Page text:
While zoos overseas play music for captive chimpanzees – and possibly to house pets in South Africa – in the hopes that it would make them happier, a new study suggests they are wasting their time.
Humans' closest primate relative just doesn't seem to "get" music, the study found.
Enjoyment of caregivers
In contrast, previous research suggests that music can promote memory, social behaviour, and communication in humans.
The findings "highlight the possibility that music appreciation is something that is a uniquely human trait," said study author Emma Wallace. She's a psychology researcher at the University of York in England.
Some prior research has suggested that music might have some positive effects on the welfare of chimps in laboratories, while other studies on chimps in zoos have yielded mixed findings, the British researchers said.
Many zoos play music as a form of enrichment for chimps and other primates, or for the enjoyment of caregivers, the researchers noted.
So while it might not get any great apes grooving, "music can still be played for animal caregivers," Wallace suggested.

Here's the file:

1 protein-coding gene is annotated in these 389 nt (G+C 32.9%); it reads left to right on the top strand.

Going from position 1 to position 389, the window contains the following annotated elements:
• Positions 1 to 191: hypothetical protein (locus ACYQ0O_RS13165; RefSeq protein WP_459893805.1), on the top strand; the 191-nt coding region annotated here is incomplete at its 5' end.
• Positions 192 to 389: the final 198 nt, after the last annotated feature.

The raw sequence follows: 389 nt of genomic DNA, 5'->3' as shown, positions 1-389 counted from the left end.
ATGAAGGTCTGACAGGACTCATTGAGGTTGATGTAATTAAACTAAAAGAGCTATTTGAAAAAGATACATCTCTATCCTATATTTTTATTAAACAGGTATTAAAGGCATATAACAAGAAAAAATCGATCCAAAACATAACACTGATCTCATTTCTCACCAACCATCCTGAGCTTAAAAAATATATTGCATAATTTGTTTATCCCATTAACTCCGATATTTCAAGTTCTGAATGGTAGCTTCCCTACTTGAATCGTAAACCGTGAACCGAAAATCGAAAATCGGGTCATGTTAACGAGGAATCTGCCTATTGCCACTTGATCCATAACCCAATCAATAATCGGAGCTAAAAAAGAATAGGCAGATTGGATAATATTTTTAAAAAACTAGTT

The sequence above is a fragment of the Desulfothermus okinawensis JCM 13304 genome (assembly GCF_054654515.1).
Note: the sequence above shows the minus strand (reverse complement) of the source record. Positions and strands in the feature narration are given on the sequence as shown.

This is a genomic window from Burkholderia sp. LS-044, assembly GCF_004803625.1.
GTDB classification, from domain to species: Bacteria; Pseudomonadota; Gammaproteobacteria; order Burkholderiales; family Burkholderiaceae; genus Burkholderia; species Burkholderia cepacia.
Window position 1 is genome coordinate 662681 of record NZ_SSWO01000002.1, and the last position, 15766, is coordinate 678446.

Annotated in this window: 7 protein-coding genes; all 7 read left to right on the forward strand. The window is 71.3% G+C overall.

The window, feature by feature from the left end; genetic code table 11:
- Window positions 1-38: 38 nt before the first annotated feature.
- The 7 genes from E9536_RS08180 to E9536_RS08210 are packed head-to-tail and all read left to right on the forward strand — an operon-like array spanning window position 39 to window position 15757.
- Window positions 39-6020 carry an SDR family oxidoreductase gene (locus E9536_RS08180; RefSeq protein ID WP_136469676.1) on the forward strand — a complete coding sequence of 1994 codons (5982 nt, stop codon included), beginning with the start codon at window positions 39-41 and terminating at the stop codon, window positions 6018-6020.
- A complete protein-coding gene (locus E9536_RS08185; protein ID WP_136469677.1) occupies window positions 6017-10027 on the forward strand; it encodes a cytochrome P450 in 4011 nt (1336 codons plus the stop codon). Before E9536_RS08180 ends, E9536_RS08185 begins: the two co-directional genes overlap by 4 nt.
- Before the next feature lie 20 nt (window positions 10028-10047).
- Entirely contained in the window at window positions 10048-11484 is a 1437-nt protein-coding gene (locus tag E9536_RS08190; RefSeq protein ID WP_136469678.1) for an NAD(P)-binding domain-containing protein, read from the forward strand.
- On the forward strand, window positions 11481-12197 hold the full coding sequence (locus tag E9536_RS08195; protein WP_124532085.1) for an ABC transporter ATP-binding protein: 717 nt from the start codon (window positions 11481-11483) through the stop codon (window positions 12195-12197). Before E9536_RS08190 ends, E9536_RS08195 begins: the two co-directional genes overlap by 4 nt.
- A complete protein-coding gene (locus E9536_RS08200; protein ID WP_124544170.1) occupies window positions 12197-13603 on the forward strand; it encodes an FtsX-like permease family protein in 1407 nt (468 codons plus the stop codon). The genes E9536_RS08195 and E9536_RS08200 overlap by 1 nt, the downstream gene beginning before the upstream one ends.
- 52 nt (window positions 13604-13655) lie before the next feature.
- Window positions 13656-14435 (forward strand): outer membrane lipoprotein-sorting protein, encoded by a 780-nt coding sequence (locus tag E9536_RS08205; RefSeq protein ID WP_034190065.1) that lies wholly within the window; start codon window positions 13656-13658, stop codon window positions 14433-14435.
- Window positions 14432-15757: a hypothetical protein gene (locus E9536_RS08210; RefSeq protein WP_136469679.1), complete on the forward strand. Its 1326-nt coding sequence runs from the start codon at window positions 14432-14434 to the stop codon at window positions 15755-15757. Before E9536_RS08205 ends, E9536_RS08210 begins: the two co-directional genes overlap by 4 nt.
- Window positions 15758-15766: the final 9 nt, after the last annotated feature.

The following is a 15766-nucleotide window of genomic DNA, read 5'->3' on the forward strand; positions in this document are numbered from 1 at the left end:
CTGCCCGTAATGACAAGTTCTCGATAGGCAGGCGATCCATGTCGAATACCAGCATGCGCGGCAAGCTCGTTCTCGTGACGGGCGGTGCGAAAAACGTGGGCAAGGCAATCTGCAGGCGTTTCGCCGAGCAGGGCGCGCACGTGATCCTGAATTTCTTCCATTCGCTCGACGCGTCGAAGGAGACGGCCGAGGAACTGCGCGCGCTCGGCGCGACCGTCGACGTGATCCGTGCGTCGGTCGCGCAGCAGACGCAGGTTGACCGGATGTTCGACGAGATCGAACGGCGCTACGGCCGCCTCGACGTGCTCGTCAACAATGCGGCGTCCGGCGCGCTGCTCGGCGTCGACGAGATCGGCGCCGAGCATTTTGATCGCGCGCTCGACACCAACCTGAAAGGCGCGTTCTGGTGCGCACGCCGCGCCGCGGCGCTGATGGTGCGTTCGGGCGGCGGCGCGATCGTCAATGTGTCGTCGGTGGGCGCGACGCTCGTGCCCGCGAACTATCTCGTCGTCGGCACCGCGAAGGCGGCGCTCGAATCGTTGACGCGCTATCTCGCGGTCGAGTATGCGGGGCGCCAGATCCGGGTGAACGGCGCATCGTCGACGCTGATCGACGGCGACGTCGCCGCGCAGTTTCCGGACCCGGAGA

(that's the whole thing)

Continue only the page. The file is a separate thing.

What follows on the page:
Digitally scrambled noise
In the new study, the investigators assessed how classical (for example, Mozart and Beethoven) and pop/rock music (such as Adele and Justin Bieber) affected the behaviour of the chimpanzees at RZSS Edinburgh Zoo.
The study found that none of the music had either a positive or negative effect.
"These results suggest that music is not something that is relevant to captive chimpanzees," Wallace said in a university news release.
In addition, these findings "are supported by recent work with zoo-housed orangutans that were unable to distinguish music from digitally scrambled noise," Wallace noted.
But while "music does not appear to have a positive effect on captive chimpanzee welfare, it equally did not have any negative effects," she added.